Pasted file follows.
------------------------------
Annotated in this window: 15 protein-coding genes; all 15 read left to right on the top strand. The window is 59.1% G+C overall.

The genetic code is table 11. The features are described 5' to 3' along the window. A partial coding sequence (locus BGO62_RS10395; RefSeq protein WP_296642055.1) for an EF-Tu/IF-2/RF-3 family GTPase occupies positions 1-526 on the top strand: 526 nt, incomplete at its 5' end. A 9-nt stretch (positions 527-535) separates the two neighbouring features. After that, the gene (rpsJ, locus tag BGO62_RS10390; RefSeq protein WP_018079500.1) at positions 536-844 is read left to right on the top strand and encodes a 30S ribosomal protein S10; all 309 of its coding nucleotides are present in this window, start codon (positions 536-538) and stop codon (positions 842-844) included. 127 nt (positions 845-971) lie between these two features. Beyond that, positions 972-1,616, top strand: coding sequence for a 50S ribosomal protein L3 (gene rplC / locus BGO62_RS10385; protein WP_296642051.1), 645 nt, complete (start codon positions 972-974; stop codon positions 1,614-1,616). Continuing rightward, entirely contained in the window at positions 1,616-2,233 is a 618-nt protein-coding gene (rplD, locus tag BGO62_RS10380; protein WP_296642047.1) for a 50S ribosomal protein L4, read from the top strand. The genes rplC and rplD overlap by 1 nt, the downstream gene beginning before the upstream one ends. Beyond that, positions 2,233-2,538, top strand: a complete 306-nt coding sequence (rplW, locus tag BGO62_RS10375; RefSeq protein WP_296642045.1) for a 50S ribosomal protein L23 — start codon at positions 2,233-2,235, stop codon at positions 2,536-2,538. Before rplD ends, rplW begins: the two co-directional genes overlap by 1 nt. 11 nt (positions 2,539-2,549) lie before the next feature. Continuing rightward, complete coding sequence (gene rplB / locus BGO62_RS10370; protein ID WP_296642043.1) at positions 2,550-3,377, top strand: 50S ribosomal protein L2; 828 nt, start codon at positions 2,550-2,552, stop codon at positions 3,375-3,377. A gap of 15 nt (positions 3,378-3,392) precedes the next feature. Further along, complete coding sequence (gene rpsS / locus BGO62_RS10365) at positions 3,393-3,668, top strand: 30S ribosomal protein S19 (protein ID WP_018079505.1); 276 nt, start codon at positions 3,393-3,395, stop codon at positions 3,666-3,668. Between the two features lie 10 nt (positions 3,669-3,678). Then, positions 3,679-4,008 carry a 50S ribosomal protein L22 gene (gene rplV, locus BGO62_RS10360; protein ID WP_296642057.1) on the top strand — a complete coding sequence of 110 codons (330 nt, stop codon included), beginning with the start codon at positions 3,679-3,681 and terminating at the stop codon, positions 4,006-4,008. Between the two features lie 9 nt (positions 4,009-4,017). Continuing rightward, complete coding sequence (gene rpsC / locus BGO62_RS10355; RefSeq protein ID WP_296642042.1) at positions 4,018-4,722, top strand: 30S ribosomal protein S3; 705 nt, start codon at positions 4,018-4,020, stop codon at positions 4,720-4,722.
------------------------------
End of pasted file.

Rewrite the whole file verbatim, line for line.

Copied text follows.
Annotated in this window: 15 protein-coding genes; all 15 read left to right on the top strand. The window is 59.1% G+C overall.

The genetic code is table 11. The features are described 5' to 3' along the window. A partial coding sequence (locus BGO62_RS10395; RefSeq protein WP_296642055.1) for an EF-Tu/IF-2/RF-3 family GTPase occupies positions 1-526 on the top strand: 526 nt, incomplete at its 5' end. A 9-nt stretch (positions 527-535) separates the two neighbouring features. After that, the gene (rpsJ, locus tag BGO62_RS10390; RefSeq protein WP_018079500.1) at positions 536-844 is read left to right on the top strand and encodes a 30S ribosomal protein S10; all 309 of its coding nucleotides are present in this window, start codon (positions 536-538) and stop codon (positions 842-844) included. 127 nt (positions 845-971) lie between these two features. Beyond that, positions 972-1,616, top strand: coding sequence for a 50S ribosomal protein L3 (gene rplC / locus BGO62_RS10385; protein WP_296642051.1), 645 nt, complete (start codon positions 972-974; stop codon positions 1,614-1,616). Continuing rightward, entirely contained in the window at positions 1,616-2,233 is a 618-nt protein-coding gene (rplD, locus tag BGO62_RS10380; protein WP_296642047.1) for a 50S ribosomal protein L4, read from the top strand. The genes rplC and rplD overlap by 1 nt, the downstream gene beginning before the upstream one ends. Beyond that, positions 2,233-2,538, top strand: a complete 306-nt coding sequence (rplW, locus tag BGO62_RS10375; RefSeq protein WP_296642045.1) for a 50S ribosomal protein L23 — start codon at positions 2,233-2,235, stop codon at positions 2,536-2,538. Before rplD ends, rplW begins: the two co-directional genes overlap by 1 nt. 11 nt (positions 2,539-2,549) lie before the next feature. Continuing rightward, complete coding sequence (gene rplB / locus BGO62_RS10370; protein ID WP_296642043.1) at positions 2,550-3,377, top strand: 50S ribosomal protein L2; 828 nt, start codon at positions 2,550-2,552, stop codon at positions 3,375-3,377. A gap of 15 nt (positions 3,378-3,392) precedes the next feature. Further along, complete coding sequence (gene rpsS / locus BGO62_RS10365) at positions 3,393-3,668, top strand: 30S ribosomal protein S19 (protein ID WP_018079505.1); 276 nt, start codon at positions 3,393-3,395, stop codon at positions 3,666-3,668. Between the two features lie 10 nt (positions 3,669-3,678). Then, positions 3,679-4,008 carry a 50S ribosomal protein L22 gene (gene rplV, locus BGO62_RS10360; protein ID WP_296642057.1) on the top strand — a complete coding sequence of 110 codons (330 nt, stop codon included), beginning with the start codon at positions 3,679-3,681 and terminating at the stop codon, positions 4,006-4,008. Between the two features lie 9 nt (positions 4,009-4,017). Continuing rightward, complete coding sequence (gene rpsC / locus BGO62_RS10355; RefSeq protein ID WP_296642042.1) at positions 4,018-4,722, top strand: 30S ribosomal protein S3; 705 nt, start codon at positions 4,018-4,020, stop codon at positions 4,720-4,722.